Eric Sunada*, an HCDA commissioner, said that the committee had only met three times this year. He recommended that the city bring the report back to the committee so that they could officially give input. “Whether you take those inputs or not, it’s up to you, but it’s our right to be able to supply those inputs to you as part of the community,” he said.
Other speakers included Li’i Furimoto, project director for Asian Americans Advancing Justice – Los Angeles’ Youth and Parent Leadership Development Unit. She brought several Asian-immigrant residents with her to the meeting. One of them, Thanh Vuong, a Vietnamese immigrant who has lived in Alhambra for 21 years, spoke before the City Council, asking them to make more use of this funding for affordable housing.
Mayor Adele Andrade-Stadler asked about what could be done to better utilize the HCDA committee. Binnquist addressed the quorum question saying that City Council members are usually informed if their commissioners are absent for three meetings in a row, and that the specific Council member then has the option to replace them. She added that the city will soon work on a new five-year plan for CDBG and HOME funding, where the City Council, HCDA commissioners and residents could discuss new goals. A training session on this process will likely be scheduled for the Oct. 28 City Council meeting. The Council members in attendance voted unanimously to approve this report. Councilmembers Katherine Lee and Jeff Maloney were not present.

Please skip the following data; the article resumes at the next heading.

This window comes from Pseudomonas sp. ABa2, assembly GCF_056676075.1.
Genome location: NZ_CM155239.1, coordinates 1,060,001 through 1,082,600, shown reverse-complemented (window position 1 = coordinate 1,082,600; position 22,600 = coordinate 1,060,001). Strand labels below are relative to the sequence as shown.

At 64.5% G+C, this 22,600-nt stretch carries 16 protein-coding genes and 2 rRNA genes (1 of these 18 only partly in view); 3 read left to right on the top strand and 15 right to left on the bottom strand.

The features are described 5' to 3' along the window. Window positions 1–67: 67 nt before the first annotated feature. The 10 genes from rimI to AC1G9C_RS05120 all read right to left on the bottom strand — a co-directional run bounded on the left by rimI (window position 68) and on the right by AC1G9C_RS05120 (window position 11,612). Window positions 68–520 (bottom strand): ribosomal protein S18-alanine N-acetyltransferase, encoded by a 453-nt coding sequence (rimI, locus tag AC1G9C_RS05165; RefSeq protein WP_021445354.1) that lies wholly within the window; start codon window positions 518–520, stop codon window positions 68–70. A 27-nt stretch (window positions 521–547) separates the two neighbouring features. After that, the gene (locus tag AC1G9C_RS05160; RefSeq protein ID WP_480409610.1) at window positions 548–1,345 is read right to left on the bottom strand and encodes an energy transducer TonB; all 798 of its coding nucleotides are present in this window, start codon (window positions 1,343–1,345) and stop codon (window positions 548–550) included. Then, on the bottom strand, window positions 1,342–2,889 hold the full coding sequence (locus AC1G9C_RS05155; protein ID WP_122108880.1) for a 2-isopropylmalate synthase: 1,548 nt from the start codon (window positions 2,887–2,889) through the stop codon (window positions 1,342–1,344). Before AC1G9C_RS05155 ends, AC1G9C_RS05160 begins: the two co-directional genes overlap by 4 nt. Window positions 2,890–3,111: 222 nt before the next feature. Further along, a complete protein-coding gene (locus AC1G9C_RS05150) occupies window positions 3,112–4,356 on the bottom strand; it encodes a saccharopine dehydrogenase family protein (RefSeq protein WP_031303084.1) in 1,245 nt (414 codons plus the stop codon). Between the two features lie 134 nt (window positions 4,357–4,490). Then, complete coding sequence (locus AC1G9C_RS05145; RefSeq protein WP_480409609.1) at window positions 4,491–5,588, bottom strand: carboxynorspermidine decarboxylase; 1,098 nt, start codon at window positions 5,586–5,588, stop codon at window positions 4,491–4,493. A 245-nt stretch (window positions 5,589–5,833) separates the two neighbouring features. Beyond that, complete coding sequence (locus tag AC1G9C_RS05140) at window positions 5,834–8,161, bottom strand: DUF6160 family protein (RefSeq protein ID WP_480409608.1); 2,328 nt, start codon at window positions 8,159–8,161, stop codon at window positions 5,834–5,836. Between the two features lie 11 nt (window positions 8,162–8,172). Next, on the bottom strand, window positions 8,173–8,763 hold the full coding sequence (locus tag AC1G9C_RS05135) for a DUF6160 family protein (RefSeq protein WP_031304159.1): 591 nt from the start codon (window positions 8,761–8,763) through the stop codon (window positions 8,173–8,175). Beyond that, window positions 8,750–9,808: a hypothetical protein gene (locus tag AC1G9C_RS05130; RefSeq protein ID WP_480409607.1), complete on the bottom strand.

In other business, the Council unanimously adopted a second reading of an ordinance to change City Hall and Utilities Department Customer Service Center business hours from 7:00 a.m. to 5:30 p.m. from Monday to Thursday, with both being closed on Friday. Both are currently open from 8 a.m. to 5 p.m. five days a week. A city staff report said that doing this would allow residents to access city services before and after work. The ordinance will take effect 40 days after adoption.
The Council also officially adopted new meeting rules, replacing Robert’s Rules of Order with a set of simplified parliamentary rules, Rosenberg’s Rules of Order. City Council meetings will also start at 6 p.m. rather than 5:30 p.m. These new rules will go into effect 40 days after adoption. The ordinance passed easily after a meeting two weeks ago, where the Council considered limiting public speaker time from 5 minutes to 3 minutes, and requiring speakers to turn in speaker cards before the start of an agenda item. Many residents said that these changes would limit free speech. The Council unanimously decided not to adopt those changes.
*Eric Sunada is a member of the Alhambra Source Advisory Board. Advisory board members have no input on editorial direction or the content of stories before publication.